Song of Songs 6:5a
- KJV: Turn away thine eyes from me, for they have overcome me:
- NIV: Turn your eyes from me; / they overwhelm me.
- NASB: Turn your eyes away from me, / For they have confused me;
The husband has made it clear previously how attractive her eyes are — he calls them doves twice (4:1 and 1:15) and he notes their ability to sway him (4:9)— and here, he takes it a step further. He depicts another effect they have — they rāhab him. But what exactly does this mean?
We see the word in three other verses in the Old Testament. So like a translator would, let’s see how it’s used in those contexts.
Psalm 138:8 says, “On the day I called, You answered me; / You made me bold with strength in my soul.” Here, rāhab reflects an empowering, enabling action. Something that makes one bold.
In Proverbs 6:3, Solomon advises his son to pressure his neighbor to pay their debts if he’s cosigned for them. The word is translated “importune”— to urge or bug with troublesome persistence according to Merriam-Webster’s — in the NASB, or give the neighbor no rest in the NIV. It’s a proactive, almost aggressive way out of an unwise situation. This seems to fit what’s seen in Psalm 138:3— it intimates a certain boldness. A rise to action.
Isaiah 3:5 depicts some unpleasant consequences facing the Hebrew nations, among them that “the youth will storm against the elder / And the inferior against the honorable” (NASB). This storming, again, indicates an intense boldness, even a rebellion against societal norms (or even manners). One might say the same about badgering a friend until they pay their debts if you’re on the hook.
Carr indicates “her glance ‘turns him on’ and makes him bold in his intentions.” Pope offers “drive me wild” as an option.
Here in Song of Songs, perhaps inspired by the “terrible army” in the previous verse, many commentators expect some measure of fear in rāhab, though as we’ve seen, the preceding verse offers no such fright. So there’s no need to make a wildly divergent definition here.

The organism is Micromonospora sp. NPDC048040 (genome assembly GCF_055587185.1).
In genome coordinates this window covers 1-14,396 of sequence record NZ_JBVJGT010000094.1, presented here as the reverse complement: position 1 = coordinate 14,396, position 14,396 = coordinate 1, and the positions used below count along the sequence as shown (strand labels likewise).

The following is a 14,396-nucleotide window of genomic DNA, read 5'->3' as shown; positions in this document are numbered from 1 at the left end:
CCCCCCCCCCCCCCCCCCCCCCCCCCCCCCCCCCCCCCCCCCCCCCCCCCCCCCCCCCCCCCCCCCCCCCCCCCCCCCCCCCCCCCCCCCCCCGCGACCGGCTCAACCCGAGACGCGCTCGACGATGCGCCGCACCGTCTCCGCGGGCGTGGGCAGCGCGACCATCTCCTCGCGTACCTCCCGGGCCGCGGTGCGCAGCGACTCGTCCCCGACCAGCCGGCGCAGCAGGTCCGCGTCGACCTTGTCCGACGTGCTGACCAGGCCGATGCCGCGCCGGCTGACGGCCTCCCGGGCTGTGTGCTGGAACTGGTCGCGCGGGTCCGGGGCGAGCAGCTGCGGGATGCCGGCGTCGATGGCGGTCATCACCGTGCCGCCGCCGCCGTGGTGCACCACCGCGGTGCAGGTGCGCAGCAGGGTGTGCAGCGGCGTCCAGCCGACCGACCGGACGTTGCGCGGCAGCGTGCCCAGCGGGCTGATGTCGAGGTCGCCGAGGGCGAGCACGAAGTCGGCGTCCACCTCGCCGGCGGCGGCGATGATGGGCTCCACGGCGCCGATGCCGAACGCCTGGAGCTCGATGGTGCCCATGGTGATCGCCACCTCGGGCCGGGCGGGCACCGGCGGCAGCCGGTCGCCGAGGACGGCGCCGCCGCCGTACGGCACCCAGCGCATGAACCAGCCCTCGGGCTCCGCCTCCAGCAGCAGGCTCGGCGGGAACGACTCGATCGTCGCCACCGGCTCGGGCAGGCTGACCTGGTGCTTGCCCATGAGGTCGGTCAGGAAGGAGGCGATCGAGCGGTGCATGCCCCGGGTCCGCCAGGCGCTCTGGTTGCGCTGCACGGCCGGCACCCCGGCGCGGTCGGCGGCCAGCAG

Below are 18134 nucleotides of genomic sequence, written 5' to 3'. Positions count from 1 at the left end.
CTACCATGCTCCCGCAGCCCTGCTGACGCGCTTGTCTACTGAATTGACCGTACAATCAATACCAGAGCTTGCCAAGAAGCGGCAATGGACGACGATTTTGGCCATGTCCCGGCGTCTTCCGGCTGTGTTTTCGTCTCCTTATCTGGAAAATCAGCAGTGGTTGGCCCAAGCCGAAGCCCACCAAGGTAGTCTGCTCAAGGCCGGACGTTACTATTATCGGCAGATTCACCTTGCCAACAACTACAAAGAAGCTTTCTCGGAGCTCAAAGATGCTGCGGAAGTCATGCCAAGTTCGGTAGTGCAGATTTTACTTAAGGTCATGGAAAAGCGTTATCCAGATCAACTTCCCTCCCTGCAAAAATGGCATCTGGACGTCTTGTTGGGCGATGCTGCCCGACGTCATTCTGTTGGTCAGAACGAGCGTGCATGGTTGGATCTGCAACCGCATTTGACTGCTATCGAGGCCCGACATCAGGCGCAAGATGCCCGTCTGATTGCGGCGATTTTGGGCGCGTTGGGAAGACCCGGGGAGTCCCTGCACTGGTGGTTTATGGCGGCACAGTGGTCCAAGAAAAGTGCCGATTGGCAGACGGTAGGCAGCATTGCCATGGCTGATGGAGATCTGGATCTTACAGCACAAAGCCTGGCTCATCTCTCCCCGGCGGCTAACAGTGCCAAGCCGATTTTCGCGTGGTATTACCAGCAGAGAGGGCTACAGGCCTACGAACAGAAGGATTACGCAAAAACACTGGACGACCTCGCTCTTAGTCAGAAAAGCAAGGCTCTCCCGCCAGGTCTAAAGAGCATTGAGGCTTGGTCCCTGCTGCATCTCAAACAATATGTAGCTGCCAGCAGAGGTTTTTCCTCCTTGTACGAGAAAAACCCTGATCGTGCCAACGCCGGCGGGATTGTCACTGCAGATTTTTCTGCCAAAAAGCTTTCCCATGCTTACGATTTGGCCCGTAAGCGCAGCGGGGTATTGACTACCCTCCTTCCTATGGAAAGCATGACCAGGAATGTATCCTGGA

Also notable is what’s seen in the Septuagint, the Greek translation of the Old Testament made by Jews in the second and third century BC and often quoted in the New Testament. In the Septuagint’s rendition of the Song, the Hebrew word rāhab is translated into Greek using the word anapteroō— which means to raise the feathers of a bird or to excite with expectation.
Following on the boldness seen in the other three verses, along with this Greek interpretation made by pre-Christ Jews, Carr indicates “her glance ‘turns him on’ and makes him bold in his intentions.” Pope offers “drive me wild” as an option.
While “overwhelm” or “overcome” may be fitting in a sense, they fail to offer the right imagery. They seem to communicate her eyes floor him, as they knock him out of his senses. This is far too passive an effect based on the other uses of rāhab; it might just be the very opposite, stirring him to action rather than inaction. If any flooring is going on, it’s him clearing a space on the floor to make love right then and there.
Given the context of this comment occurring at the wedding celebration, this statement and the meaning of rāhab take on a whole new import. “Turn your eyes from me; they overwhelm me” might instead be rendered in today’s vernacular:
“If you don’t stop looking at me like that, I swear I’m going to take you right here in front of God and everyone.”
She clearly knew how to get a rise out of him (to raise his feathers, or excite him with expectation) with a suggestive look in her eyes.
And she apparently had fun leveraging this power at inopportune moments. What a tease.
Originally posted 2016-10-07 08:00:55.